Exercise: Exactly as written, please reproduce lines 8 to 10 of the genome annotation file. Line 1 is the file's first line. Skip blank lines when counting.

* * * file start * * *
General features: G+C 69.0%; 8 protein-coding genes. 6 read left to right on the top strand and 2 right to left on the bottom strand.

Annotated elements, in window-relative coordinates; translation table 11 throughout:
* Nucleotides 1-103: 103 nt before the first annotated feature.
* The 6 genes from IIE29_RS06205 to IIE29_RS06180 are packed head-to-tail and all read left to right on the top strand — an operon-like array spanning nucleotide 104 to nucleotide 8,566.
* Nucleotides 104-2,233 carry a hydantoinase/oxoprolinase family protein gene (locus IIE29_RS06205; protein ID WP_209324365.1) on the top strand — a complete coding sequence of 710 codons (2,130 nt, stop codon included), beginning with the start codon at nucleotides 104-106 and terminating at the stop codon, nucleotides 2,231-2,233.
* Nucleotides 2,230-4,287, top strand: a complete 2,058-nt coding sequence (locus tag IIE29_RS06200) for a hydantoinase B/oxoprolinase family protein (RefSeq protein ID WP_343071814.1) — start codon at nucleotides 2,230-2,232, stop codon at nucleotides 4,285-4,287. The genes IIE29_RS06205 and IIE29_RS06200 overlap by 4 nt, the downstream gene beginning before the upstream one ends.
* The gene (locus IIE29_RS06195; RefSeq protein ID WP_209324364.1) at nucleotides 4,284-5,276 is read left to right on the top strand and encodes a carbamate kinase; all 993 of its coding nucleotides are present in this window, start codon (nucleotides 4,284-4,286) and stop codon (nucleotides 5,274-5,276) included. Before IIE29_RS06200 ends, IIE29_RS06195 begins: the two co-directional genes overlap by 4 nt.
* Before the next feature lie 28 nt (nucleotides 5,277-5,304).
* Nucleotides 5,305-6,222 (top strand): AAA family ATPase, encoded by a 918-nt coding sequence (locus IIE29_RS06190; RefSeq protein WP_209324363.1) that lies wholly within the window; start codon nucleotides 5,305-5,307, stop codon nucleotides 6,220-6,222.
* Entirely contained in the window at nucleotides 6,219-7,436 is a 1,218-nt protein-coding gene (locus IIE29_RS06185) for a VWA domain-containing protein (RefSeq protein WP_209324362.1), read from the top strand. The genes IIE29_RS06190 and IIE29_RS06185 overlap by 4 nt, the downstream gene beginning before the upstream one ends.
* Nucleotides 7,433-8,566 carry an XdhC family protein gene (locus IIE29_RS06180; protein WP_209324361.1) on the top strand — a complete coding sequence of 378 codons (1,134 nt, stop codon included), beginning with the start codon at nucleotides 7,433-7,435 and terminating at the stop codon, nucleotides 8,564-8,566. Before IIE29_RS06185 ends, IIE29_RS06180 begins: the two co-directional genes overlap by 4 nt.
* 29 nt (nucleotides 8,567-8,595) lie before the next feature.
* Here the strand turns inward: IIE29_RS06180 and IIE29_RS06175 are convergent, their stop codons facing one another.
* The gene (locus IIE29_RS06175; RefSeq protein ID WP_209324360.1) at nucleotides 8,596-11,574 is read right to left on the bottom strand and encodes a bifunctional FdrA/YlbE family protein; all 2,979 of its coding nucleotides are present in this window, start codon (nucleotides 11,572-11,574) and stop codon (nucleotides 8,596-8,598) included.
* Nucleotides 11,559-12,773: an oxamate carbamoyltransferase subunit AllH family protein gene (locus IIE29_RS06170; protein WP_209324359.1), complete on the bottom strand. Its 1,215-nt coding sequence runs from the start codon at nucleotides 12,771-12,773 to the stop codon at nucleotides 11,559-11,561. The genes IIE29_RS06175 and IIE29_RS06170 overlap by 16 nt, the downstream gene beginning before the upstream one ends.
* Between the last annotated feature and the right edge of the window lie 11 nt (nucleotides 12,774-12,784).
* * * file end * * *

* Before the next feature lie 28 nt (nucleotides 5,277-5,304).
* Nucleotides 5,305-6,222 (top strand): AAA family ATPase, encoded by a 918-nt coding sequence (locus IIE29_RS06190; RefSeq protein WP_209324363.1) that lies wholly within the window; start codon nucleotides 5,305-5,307, stop codon nucleotides 6,220-6,222.
* Entirely contained in the window at nucleotides 6,219-7,436 is a 1,218-nt protein-coding gene (locus IIE29_RS06185) for a VWA domain-containing protein (RefSeq protein WP_209324362.1), read from the top strand. The genes IIE29_RS06190 and IIE29_RS06185 overlap by 4 nt, the downstream gene beginning before the upstream one ends.